The mechanisms and aetiology underlying the development of premature ovarian insufficiency (POI) are poorly understood. However, the oocyte clearly has a role as demonstrated by the Double Mutant (DM) mouse model where ovarian dysfunction (6 weeks) is followed by POI (3 months) due to oocyte-specific deletion of complex and hybrid N- and O-glycans. The ovaries of DM mice contain more primary follicles (3a stage) accompanied by fewer developing follicles, indicating a block in follicle development. To investigate this block, we first analysed early follicle development in postnatal (8-day), pre-pubertal (3-week) and post-pubertal (6-week and 3-month) DM (C1galt1 F/F Mgat1 F/F:ZP3Cre) and Control (C1galt1 F/F Mgat1 F/F) mice. Second, we investigated if transplantation of DM ovaries into a "normal" endocrine environment would restore follicle development. Third, we determined if replacing DM ovarian somatic cells would rescue development of DM oocytes. At 3-week, DM primary 3a follicles contain large oocytes accompanied by early development of a second GC layer and increased GC proliferation. At 6-week, DM primary 3a follicles contain abnormally large oocytes, accompanied with decreased GC proliferation. Transplantation of DM ovaries into a 'normal' endocrine environment did not restore normal follicle development. However, replacing somatic cells by generating reaggregated ovaries (ROs) did enable follicle development to progress and thus highlighted intra-ovarian factors were responsible for the onset of POI in DM females. Thus, these studies demonstrate oocyte-initiated altered communication between GCs and oocytes results in abnormal primary follicles which fail to progress and leads to POI.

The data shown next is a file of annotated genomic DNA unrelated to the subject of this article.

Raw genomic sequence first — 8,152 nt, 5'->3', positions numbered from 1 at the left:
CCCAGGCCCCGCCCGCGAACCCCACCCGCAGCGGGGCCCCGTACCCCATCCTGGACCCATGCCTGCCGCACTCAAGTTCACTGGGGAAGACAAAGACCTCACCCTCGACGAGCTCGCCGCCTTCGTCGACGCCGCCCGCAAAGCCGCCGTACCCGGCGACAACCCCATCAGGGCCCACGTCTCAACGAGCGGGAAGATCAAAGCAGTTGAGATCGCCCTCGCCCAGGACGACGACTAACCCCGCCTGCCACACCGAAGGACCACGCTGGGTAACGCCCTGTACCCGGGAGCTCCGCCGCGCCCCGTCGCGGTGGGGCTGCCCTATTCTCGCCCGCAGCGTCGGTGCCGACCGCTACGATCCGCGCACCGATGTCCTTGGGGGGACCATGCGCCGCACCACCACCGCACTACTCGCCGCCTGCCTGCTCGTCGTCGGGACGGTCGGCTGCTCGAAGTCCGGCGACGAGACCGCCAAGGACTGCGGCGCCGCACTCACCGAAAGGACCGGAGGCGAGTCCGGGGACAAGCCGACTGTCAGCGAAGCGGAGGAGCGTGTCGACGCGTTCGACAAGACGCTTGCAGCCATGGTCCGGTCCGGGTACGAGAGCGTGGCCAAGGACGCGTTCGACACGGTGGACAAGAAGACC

Front Cell Dev Biol
follicle development, granulosa cells, infertility, oocyte, premature ovarian failure, primary follicle, primary ovarian insufficiency